Introducing Nancy Finley, Refuge Manager at Chincoteague National Wildlife Refuge

This summer, Nancy Finley joined the fabulous team at Chincoteague National Wildlife Refuge in Virginia as the new Refuge Manager. Nancy is joining the Service in the northeast from the National Park Service in Nebraska. To get to know Nancy a bit better, we’ve asked her a few questions: here’s what she had to say!

1. How did you become interested in pursuing a career in environmental conservation?

I was always the kid that was outside and mucking around with things. I would always be bringing home some animal I found, alive or dead, creating some squeamish moments for my poor Mom. We lived on the coast and I was constantly in the water.

In high school, a biology teacher was working on his Ph.D. He was researching why diamondback terrapin populations on this barrier beach were declining, and because he was still teaching and needed assistance in the field, he created field internship opportunities. I jumped at the internship and started going out to the beach with him every day after school, every weekend, and all summer. At 14, I was one of his primary go-to field hands and put thermistors in turtle nests, radio tracked turtles, monitored for nesting, did beach profiles. You name it, I was there. I loved it, and was hooked on conservation ever since. I worked with him through the completion of his doctorate, and years after, we are still in touch and still laugh about some of the old days! I am grateful to him for exposing me to science in a formal way, and I entered college knowing exactly what I wanted to be – and never turned back.

A juvenile diamondback terrapin (Malaclemys terrapin) is released by Chesapeake Bay Program staff at Ferry Point Park in Kent Narrows, Md., on July 17, 2010. (Photo by Alicia Pimental/Chesapeake Bay Program)

What do you enjoy most about working in the conservation field?

I am a hands-on gal for the most part. That is why I love working in applied sciences, where you can see the results of your decisions and can adjust as need be to make things better. Both National Park Service and U.S. Fish and Wildlife Service offer a great opportunity to do a variety of jobs within the job. I was up at Pictured Rocks National Lakeshore acting as the superintendent this last fall, and this wicked storm came through with sustained 40 knot winds and gusts over 100 knots. It was an incredible storm to watch, very powerful. It pushed a good bit of Lake Superior into the area that the park headquarters sat on and knocked down a lot of trees. I stayed at the office until about 10 p.m. that night, getting pumps going to remove water that was coming up through the basement of this historic Coast Guard station. Volunteers came in from town and helped us remove trees from the cross country ski trails so that they would be up and running quickly. Staff from all programs just worked together to get the job done with the community, and we helped with issues in town, as well. These moments of pulling together with the staff and the community are just so gratifying. I try to make every day like that in small ways; you don’t need a major event to keep those philosophies close at hand.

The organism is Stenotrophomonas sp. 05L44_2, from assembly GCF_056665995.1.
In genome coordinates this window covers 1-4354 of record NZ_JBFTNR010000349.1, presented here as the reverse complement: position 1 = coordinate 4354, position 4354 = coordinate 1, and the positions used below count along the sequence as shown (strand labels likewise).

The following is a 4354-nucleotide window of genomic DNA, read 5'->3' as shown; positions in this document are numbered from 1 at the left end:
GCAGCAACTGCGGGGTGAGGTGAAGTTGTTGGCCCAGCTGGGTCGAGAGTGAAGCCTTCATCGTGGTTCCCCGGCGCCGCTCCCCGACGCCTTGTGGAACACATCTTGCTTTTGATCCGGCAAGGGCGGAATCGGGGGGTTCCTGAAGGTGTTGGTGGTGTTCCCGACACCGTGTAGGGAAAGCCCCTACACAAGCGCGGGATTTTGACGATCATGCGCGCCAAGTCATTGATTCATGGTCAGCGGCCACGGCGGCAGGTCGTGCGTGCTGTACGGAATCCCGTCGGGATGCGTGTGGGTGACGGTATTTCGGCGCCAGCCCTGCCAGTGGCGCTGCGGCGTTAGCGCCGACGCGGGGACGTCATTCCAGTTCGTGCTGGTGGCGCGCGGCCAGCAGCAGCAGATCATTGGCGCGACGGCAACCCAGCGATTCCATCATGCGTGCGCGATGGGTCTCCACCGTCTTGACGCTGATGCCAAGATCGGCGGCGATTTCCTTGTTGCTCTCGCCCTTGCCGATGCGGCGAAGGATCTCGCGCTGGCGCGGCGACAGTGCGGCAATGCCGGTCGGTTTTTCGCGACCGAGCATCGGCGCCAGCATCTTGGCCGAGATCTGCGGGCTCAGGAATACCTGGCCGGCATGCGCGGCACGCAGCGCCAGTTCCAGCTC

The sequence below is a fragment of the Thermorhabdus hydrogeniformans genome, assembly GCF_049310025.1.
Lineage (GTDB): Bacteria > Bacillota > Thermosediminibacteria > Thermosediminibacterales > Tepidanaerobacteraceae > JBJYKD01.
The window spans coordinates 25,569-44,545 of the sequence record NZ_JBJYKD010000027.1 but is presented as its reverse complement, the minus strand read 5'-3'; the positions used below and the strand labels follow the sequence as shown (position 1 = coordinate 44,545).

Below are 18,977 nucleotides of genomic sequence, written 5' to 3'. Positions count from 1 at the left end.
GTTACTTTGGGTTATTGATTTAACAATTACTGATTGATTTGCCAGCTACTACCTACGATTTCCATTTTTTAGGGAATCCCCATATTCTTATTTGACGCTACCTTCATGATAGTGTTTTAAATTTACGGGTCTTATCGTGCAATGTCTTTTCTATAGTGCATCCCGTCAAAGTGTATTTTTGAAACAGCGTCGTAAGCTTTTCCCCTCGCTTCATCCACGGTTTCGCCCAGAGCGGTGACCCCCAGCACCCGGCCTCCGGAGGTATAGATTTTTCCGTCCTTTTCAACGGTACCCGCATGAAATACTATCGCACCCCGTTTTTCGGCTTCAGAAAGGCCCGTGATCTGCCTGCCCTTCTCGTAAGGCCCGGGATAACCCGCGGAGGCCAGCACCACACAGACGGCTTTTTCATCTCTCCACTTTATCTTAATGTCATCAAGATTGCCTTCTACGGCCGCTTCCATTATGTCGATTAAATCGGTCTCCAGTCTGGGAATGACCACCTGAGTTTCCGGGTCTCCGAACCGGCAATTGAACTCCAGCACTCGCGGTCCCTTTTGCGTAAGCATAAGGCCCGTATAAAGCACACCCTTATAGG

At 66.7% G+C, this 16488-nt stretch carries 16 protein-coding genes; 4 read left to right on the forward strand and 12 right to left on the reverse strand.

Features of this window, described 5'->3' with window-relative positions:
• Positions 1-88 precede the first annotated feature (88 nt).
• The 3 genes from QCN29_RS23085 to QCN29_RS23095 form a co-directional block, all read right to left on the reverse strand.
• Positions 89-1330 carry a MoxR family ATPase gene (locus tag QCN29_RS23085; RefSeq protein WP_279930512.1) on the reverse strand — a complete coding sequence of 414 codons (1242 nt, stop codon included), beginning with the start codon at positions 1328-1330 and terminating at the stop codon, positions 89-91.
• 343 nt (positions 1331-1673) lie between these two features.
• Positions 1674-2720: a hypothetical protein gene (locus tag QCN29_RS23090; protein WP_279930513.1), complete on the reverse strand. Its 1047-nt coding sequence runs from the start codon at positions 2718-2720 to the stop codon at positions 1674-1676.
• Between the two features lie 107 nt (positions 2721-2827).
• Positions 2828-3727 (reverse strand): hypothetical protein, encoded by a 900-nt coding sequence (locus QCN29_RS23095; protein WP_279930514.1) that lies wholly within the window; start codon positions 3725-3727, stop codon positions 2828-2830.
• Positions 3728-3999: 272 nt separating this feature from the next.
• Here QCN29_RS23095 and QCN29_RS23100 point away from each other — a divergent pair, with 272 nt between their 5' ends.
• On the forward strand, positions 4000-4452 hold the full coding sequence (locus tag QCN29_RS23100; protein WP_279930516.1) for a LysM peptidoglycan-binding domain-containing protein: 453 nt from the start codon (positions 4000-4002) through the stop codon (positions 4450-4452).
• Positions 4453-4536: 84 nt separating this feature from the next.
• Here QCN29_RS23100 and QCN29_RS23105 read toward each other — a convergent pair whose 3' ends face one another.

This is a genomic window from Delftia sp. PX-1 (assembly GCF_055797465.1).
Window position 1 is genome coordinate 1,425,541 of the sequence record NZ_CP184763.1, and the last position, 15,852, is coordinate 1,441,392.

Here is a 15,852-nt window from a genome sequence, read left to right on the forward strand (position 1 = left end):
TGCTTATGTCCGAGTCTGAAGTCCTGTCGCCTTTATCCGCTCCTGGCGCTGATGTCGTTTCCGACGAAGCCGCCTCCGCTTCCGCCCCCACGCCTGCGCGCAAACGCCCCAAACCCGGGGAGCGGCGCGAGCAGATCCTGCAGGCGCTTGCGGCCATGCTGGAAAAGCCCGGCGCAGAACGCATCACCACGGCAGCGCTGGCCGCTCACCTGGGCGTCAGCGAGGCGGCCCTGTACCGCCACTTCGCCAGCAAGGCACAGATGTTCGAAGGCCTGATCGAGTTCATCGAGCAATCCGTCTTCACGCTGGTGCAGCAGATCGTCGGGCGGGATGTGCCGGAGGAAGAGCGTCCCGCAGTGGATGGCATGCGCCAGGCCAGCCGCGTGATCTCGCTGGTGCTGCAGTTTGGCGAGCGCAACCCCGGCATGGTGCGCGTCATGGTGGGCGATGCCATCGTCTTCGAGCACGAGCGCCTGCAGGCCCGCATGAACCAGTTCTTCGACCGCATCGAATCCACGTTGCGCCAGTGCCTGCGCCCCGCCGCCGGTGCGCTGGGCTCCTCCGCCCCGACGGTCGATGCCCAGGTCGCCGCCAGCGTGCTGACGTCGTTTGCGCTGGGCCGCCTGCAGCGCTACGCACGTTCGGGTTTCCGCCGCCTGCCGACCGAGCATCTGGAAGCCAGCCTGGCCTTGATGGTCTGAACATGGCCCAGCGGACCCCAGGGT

How do you think Chincoteague will be different from your previous experiences?

Every place I have been is so different,  and I really enjoy learning new things. I have lived in coastal areas that are important tourist destinations, but I think Chincoteague is unique in that it is in a generally rural area, and then suddenly gets this influx of visitors. I think that is something to consider in balancing visitor enjoyment with the needs of the community and, of course, protection of resources at the refuge. I have a lot to take in and learn.

What kind of experience do you want visitors to have at the refuge?

I would like them to really see the place for what it was intended, a place to experience wildlife, specifically migratory waterfowl, experience the unique coastal habitat, take in the salt air, and relax. I know Chincoteague is known for the beach but there is so much more to see and I would like to see visitors have those other experiences too. But yes, also come to recreate and have fun, that is important too.

What are your favorite outdoor hobbies?

I like to do anything outside. My husband and I fish and boat, although that’s been a challenge in Nebraska! I like to walk a lot with my four year old golden retriever as my sidekick – he is the beautiful one in the family.

Do you have a fun story or memory you would like to share?

I was doing aerial surveys for sea turtles off the coast of Virginia in an old de Havilland Beaver and I was very focused on the line I was surveying (and seeing lots of sharks down there). But all of a sudden I hear the plane start sputtering and coughing and I look over at the pilot and he is holding a knob in his hand. The knob was the switch that switched from one fuel tank to the other, and it broke! Thankfully after the tank switched over, the plane stopped coughing. Pheww!

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